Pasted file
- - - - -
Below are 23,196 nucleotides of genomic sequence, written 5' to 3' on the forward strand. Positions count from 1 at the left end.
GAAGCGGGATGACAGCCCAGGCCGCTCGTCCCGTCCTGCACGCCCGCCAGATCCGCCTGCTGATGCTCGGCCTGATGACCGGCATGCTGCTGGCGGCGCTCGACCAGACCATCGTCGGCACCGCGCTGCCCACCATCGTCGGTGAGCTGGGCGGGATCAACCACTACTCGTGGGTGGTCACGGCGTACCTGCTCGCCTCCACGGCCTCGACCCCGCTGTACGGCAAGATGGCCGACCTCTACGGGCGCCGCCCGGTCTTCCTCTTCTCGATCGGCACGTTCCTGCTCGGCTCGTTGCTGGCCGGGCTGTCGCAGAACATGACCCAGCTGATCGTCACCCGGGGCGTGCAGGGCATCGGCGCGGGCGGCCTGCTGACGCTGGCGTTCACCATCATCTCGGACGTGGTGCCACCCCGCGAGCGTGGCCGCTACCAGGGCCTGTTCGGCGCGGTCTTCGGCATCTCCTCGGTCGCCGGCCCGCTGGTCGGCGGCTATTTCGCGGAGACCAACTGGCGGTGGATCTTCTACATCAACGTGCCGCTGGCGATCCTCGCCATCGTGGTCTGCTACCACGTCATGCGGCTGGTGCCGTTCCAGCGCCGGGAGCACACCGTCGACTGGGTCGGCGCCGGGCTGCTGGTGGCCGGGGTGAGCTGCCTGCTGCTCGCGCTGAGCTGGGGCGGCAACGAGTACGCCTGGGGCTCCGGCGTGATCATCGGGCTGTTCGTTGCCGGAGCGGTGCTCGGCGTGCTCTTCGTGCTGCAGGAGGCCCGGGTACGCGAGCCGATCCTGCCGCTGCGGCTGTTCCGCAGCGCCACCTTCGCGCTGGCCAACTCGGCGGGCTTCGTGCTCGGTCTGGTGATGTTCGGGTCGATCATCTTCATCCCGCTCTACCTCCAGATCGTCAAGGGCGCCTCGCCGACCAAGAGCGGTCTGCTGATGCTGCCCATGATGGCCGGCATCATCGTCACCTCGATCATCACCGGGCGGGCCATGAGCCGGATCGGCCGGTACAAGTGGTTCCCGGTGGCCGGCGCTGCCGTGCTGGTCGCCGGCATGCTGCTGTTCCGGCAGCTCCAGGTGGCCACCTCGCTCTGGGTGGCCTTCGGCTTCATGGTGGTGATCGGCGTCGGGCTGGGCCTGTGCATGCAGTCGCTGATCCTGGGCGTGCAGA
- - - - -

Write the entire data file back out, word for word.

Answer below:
Below are 23,196 nucleotides of genomic sequence, written 5' to 3' on the forward strand. Positions count from 1 at the left end.
GAAGCGGGATGACAGCCCAGGCCGCTCGTCCCGTCCTGCACGCCCGCCAGATCCGCCTGCTGATGCTCGGCCTGATGACCGGCATGCTGCTGGCGGCGCTCGACCAGACCATCGTCGGCACCGCGCTGCCCACCATCGTCGGTGAGCTGGGCGGGATCAACCACTACTCGTGGGTGGTCACGGCGTACCTGCTCGCCTCCACGGCCTCGACCCCGCTGTACGGCAAGATGGCCGACCTCTACGGGCGCCGCCCGGTCTTCCTCTTCTCGATCGGCACGTTCCTGCTCGGCTCGTTGCTGGCCGGGCTGTCGCAGAACATGACCCAGCTGATCGTCACCCGGGGCGTGCAGGGCATCGGCGCGGGCGGCCTGCTGACGCTGGCGTTCACCATCATCTCGGACGTGGTGCCACCCCGCGAGCGTGGCCGCTACCAGGGCCTGTTCGGCGCGGTCTTCGGCATCTCCTCGGTCGCCGGCCCGCTGGTCGGCGGCTATTTCGCGGAGACCAACTGGCGGTGGATCTTCTACATCAACGTGCCGCTGGCGATCCTCGCCATCGTGGTCTGCTACCACGTCATGCGGCTGGTGCCGTTCCAGCGCCGGGAGCACACCGTCGACTGGGTCGGCGCCGGGCTGCTGGTGGCCGGGGTGAGCTGCCTGCTGCTCGCGCTGAGCTGGGGCGGCAACGAGTACGCCTGGGGCTCCGGCGTGATCATCGGGCTGTTCGTTGCCGGAGCGGTGCTCGGCGTGCTCTTCGTGCTGCAGGAGGCCCGGGTACGCGAGCCGATCCTGCCGCTGCGGCTGTTCCGCAGCGCCACCTTCGCGCTGGCCAACTCGGCGGGCTTCGTGCTCGGTCTGGTGATGTTCGGGTCGATCATCTTCATCCCGCTCTACCTCCAGATCGTCAAGGGCGCCTCGCCGACCAAGAGCGGTCTGCTGATGCTGCCCATGATGGCCGGCATCATCGTCACCTCGATCATCACCGGGCGGGCCATGAGCCGGATCGGCCGGTACAAGTGGTTCCCGGTGGCCGGCGCTGCCGTGCTGGTCGCCGGCATGCTGCTGTTCCGGCAGCTCCAGGTGGCCACCTCGCTCTGGGTGGCCTTCGGCTTCATGGTGGTGATCGGCGTCGGGCTGGGCCTGTGCATGCAGTCGCTGATCCTGGGCGTGCAGA